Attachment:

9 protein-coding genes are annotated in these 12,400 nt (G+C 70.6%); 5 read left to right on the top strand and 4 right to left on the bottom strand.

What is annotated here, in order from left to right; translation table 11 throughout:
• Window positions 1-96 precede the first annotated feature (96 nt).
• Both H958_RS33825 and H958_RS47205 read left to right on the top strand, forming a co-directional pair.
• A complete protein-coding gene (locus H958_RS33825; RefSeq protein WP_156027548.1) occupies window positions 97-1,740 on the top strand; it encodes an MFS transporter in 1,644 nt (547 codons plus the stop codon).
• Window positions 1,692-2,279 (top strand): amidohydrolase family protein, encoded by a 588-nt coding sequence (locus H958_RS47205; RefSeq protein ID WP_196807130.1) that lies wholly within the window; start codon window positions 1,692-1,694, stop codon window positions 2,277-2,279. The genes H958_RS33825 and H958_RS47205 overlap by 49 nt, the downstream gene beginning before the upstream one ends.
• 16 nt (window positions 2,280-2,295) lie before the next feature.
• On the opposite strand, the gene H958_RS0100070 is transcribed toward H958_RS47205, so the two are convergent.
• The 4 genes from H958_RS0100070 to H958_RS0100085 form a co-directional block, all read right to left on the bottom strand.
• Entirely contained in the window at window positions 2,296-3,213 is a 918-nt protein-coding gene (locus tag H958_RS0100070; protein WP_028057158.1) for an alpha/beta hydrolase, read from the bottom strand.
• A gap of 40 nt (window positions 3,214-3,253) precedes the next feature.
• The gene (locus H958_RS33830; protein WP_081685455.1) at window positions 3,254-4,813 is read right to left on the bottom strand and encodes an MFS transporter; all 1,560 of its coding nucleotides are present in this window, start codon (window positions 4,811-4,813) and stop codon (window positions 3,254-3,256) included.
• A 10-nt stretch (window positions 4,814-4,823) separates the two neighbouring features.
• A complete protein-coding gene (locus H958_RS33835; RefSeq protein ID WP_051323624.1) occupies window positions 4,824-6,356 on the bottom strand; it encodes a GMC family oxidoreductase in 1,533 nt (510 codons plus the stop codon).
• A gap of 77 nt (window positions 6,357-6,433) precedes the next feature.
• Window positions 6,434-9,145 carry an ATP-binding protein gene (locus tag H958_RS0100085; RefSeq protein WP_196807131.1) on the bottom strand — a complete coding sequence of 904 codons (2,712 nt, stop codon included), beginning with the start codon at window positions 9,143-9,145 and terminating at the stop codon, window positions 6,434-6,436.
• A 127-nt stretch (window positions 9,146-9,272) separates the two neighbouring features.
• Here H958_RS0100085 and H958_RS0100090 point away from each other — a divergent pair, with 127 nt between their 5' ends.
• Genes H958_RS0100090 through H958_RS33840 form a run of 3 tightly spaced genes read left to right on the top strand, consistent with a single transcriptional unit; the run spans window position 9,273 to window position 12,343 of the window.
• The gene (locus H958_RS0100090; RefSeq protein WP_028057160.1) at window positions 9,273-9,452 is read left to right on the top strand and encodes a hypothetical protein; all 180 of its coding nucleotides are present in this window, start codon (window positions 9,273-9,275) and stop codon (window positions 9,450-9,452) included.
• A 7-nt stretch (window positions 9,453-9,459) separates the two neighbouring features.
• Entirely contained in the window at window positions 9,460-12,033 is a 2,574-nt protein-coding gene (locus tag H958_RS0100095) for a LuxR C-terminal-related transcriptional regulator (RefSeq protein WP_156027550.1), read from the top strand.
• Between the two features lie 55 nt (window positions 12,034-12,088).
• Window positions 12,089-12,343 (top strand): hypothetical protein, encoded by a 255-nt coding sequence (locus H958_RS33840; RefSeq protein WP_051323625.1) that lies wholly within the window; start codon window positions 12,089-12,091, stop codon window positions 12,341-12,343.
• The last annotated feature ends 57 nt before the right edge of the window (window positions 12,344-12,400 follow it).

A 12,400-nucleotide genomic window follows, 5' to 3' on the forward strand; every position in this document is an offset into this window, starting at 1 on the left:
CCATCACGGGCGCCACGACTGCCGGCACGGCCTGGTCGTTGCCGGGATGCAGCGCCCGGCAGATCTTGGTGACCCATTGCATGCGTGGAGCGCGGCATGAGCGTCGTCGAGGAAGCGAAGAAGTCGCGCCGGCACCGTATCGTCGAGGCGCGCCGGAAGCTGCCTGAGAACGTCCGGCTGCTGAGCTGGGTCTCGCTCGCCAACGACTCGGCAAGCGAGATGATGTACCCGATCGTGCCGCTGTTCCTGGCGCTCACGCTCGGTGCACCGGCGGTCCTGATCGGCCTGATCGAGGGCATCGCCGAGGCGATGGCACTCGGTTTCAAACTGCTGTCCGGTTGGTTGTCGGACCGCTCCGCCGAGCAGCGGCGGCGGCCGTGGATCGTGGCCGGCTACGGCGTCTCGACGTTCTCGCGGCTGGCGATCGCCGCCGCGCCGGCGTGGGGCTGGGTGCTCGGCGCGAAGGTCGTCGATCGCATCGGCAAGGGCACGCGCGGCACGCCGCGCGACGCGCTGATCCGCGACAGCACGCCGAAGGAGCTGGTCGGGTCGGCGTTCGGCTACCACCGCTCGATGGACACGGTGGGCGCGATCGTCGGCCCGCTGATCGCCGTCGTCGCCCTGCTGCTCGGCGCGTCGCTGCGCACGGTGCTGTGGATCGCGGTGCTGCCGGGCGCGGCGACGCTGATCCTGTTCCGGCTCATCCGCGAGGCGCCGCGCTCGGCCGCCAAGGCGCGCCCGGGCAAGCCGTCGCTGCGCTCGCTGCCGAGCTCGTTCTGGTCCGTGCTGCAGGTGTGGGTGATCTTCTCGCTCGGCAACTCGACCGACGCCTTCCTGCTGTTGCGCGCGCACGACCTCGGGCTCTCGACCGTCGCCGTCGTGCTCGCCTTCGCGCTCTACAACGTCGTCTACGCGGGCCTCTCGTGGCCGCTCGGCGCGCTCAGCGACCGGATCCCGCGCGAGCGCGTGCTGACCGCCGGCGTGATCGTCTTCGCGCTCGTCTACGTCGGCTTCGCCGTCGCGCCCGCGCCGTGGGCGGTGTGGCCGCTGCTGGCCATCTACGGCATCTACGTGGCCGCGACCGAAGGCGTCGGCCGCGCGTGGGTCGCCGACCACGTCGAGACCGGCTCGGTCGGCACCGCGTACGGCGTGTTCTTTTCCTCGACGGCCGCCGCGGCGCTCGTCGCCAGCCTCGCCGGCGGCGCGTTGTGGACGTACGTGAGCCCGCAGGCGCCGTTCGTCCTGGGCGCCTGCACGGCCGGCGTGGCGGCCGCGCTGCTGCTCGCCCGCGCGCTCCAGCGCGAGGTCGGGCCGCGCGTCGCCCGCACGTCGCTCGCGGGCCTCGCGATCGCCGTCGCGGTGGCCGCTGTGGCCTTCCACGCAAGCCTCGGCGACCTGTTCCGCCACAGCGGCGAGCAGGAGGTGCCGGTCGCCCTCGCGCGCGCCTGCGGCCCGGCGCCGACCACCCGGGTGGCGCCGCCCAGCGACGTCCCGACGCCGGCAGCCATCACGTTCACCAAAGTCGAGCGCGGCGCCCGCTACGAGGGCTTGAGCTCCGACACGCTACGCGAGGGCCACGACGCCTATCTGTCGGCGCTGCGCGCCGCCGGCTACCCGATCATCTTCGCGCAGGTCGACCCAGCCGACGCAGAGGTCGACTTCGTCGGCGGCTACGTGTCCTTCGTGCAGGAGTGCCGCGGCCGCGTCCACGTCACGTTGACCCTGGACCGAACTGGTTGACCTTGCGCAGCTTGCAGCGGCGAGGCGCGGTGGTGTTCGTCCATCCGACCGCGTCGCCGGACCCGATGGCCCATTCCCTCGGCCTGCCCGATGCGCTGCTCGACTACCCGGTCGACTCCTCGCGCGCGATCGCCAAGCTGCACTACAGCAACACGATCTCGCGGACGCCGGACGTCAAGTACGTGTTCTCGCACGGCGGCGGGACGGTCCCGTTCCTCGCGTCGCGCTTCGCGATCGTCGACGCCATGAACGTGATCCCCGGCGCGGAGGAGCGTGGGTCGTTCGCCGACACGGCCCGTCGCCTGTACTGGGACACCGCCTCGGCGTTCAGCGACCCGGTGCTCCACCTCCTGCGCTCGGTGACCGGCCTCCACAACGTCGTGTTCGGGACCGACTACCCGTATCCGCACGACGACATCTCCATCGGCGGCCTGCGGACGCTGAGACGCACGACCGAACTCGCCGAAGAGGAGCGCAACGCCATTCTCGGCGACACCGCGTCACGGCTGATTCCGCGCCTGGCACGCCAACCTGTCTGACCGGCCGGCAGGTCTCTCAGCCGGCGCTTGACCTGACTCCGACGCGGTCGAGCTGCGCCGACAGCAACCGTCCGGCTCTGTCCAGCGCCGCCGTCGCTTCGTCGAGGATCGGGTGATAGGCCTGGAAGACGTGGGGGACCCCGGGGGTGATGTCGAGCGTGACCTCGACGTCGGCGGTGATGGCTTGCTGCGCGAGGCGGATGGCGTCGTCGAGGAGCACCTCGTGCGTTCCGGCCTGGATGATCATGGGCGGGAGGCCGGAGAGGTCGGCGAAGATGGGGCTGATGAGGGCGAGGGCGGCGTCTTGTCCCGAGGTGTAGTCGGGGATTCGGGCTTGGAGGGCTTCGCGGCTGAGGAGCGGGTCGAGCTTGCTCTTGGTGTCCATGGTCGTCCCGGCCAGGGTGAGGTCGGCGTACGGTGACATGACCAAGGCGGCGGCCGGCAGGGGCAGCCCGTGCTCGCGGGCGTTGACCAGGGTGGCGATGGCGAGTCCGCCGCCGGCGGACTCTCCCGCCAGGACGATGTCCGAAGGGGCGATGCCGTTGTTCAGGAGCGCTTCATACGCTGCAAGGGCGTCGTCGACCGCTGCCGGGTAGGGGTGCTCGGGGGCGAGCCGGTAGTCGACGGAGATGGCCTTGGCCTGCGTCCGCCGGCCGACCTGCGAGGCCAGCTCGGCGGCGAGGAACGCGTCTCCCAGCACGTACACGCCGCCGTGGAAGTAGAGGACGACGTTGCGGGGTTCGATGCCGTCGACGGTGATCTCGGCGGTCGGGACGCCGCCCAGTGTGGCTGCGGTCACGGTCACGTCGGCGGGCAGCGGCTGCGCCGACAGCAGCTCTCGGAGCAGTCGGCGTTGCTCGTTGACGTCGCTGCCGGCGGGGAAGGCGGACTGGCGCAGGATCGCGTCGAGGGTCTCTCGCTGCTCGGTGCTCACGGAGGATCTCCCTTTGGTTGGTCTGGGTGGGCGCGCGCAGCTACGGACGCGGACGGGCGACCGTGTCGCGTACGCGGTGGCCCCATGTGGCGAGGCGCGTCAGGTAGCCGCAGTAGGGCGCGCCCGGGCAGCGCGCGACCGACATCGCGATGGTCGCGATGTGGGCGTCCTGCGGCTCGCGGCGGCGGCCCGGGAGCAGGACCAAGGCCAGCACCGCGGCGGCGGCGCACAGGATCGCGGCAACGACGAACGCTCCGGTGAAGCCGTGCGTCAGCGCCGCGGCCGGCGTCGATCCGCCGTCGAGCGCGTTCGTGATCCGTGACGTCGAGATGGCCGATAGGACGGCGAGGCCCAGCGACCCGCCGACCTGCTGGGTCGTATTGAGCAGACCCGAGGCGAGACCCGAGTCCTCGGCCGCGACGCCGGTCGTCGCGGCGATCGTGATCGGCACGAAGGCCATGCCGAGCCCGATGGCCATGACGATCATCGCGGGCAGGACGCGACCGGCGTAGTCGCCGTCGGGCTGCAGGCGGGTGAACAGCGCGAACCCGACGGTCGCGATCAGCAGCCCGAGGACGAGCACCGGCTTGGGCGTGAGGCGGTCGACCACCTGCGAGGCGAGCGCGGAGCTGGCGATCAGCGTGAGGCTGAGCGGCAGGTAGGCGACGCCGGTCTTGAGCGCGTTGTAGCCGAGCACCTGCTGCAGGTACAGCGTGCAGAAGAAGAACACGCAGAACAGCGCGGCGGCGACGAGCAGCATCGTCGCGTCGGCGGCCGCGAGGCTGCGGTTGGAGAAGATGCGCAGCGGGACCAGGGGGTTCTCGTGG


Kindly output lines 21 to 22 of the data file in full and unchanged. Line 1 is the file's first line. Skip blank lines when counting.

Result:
• A 7-nt stretch (window positions 9,453-9,459) separates the two neighbouring features.
• Entirely contained in the window at window positions 9,460-12,033 is a 2,574-nt protein-coding gene (locus tag H958_RS0100095) for a LuxR C-terminal-related transcriptional regulator (RefSeq protein WP_156027550.1), read from the top strand.